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Illustration by Karl Daum

The holiday season is normally a dead zone for interesting new releases. Once the second week of December rolls in, it's hard to find anything that doesn't involve Santa, reindeer, or Mariah Carey's deathless vocal chords. But if all you wanted for Christmas was some forward-thinking hip-hop or R&B slow jams, this winter break was surprisingly fertile. For those who spent the last month in a hungover turkey coma, here's a guide to the new music you missed over break.

Angel Haze: “Dirty Gold”
When I think Black Synagogue, the first thing that comes to mind is a be-yarmulke'd Drake in the HYFR video. For Angel Haze, the associations are slightly different. Her song of the same name—released on the album “Dirty Gold”—represents everything that's right about her debut album—and everything that's wrong. A combination of whip-smart flow, soaring pop hooks, and heavy subject matter—ranging from religious brainwashing to gender roles, certainly make the track and the album an attractive proposition. However, both are let down by dated dubstep-lite production, bloated track lengths (Black Synagogue lasts a mind-numbing seven minutes), and a reliance on sampled dialogue that makes for a disjointed listening experience. As mixed as the album is, Haze's personality is not one to ignore. Give it a listen, if only to recognize a feisty rising talent.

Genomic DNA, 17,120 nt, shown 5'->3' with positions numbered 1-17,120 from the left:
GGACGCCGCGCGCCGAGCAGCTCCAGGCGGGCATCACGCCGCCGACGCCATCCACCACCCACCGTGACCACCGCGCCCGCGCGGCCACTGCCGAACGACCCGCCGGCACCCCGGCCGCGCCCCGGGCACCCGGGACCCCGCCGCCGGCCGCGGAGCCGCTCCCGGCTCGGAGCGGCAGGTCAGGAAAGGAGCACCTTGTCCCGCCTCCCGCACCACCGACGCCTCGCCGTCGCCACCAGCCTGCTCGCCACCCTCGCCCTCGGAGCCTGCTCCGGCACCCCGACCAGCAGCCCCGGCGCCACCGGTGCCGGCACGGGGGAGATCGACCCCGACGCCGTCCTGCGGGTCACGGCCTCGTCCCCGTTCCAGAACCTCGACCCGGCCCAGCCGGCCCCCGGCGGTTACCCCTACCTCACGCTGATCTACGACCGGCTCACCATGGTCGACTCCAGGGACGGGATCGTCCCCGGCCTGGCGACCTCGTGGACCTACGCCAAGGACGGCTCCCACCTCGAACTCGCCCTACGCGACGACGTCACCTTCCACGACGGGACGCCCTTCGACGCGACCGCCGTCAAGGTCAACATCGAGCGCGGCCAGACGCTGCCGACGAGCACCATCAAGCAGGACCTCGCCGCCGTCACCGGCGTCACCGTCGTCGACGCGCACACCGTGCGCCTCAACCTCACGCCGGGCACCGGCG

Justin Bieber: “Journals”
Surprisingly, Justin Bieber has matured. Not lyrically—Bieber clearly didn't get the memo that referring to women as “females” is neither cute nor romantic—but the JBiebz sound has definitely metamorphosed into something more marketable to the discerning listener. Bieber's handlers have tapped into the current vogue for '90s-style R&B slow jams, which click surprisingly well with his controlled yet emotive vocals. He also picked some stellar collaborators: R. Kelly enhances “PYD” with his trademark caramel croon, while Chance The Rapper lays down a witty, playful verse that lends “Confident” some legitimate hip-hop cred. As much as he tries, Bieber's music is still anything but seductive (“sexual romancing” anyone?), but with tracks like the highlight of the album, “All Bad,” he seems to have perfected a form of low-key apologia that reaches the eminent heights of late-period Backstreet Boys—an unexpected joy.

Mike WiLL Made It: “#MikeWiLLBeenTriLL”
Or, “How many memes can I fit into my mixtape title?” This buzzing producer has been churning out hits for Future, Kanye West and Juicy J for years now, but it took a certain former Disney star with a penchant for twerking to catapult him into mainstream consciousness. His first release post-“We Can't Stop,” “#MikeWiLLBeenTrill” shows off not only the Atlanta native's versatility and eye for a hook, but also his ubiquity. Name a major league rapper and they'll probably crop up on the tape. Burbling synths and stuttering drum samples characterize “Beach Is Better,” a standout from Jay Z's tepid 2013 album, while 2 Chainz, Gucci Mane, and Big Sean meld seamlessly with Mike WiLL's beats. WiLL's muse seems to be Future, who appears on eight tracks. The two gel incredibly well, particularly on the aggressive 11-minute “Sh!t Megamix” and “Faded,” a high point of Future's career and an unfairly ignored song.¬†

And Beyoncé may have released an album, or something. | @noahknew

Justin Bieber Music Angel Haze
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